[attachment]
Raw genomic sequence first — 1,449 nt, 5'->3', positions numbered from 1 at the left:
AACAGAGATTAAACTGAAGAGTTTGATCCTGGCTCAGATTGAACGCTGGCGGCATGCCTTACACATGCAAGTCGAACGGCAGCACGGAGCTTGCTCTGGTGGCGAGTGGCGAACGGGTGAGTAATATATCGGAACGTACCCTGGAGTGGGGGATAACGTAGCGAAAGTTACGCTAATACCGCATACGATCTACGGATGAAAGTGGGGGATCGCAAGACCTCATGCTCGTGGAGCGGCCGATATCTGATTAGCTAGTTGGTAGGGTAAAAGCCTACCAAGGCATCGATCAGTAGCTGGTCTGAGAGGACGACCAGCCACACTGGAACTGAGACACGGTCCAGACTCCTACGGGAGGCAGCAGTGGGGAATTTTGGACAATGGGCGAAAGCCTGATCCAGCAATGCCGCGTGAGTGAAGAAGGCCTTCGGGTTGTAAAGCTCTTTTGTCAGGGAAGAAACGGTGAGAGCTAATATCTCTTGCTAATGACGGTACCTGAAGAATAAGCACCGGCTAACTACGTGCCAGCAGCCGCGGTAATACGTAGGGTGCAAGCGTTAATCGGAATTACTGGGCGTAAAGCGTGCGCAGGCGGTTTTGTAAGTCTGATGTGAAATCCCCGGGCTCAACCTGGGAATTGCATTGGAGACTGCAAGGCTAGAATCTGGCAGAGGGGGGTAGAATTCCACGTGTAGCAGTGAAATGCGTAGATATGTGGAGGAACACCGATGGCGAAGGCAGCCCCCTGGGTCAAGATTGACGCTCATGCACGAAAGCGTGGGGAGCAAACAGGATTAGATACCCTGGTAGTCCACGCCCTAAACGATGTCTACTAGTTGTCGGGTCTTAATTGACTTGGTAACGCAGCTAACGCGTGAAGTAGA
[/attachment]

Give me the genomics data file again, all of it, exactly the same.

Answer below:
Raw genomic sequence first — 1,449 nt, 5'->3', positions numbered from 1 at the left:
AACAGAGATTAAACTGAAGAGTTTGATCCTGGCTCAGATTGAACGCTGGCGGCATGCCTTACACATGCAAGTCGAACGGCAGCACGGAGCTTGCTCTGGTGGCGAGTGGCGAACGGGTGAGTAATATATCGGAACGTACCCTGGAGTGGGGGATAACGTAGCGAAAGTTACGCTAATACCGCATACGATCTACGGATGAAAGTGGGGGATCGCAAGACCTCATGCTCGTGGAGCGGCCGATATCTGATTAGCTAGTTGGTAGGGTAAAAGCCTACCAAGGCATCGATCAGTAGCTGGTCTGAGAGGACGACCAGCCACACTGGAACTGAGACACGGTCCAGACTCCTACGGGAGGCAGCAGTGGGGAATTTTGGACAATGGGCGAAAGCCTGATCCAGCAATGCCGCGTGAGTGAAGAAGGCCTTCGGGTTGTAAAGCTCTTTTGTCAGGGAAGAAACGGTGAGAGCTAATATCTCTTGCTAATGACGGTACCTGAAGAATAAGCACCGGCTAACTACGTGCCAGCAGCCGCGGTAATACGTAGGGTGCAAGCGTTAATCGGAATTACTGGGCGTAAAGCGTGCGCAGGCGGTTTTGTAAGTCTGATGTGAAATCCCCGGGCTCAACCTGGGAATTGCATTGGAGACTGCAAGGCTAGAATCTGGCAGAGGGGGGTAGAATTCCACGTGTAGCAGTGAAATGCGTAGATATGTGGAGGAACACCGATGGCGAAGGCAGCCCCCTGGGTCAAGATTGACGCTCATGCACGAAAGCGTGGGGAGCAAACAGGATTAGATACCCTGGTAGTCCACGCCCTAAACGATGTCTACTAGTTGTCGGGTCTTAATTGACTTGGTAACGCAGCTAACGCGTGAAGTAGA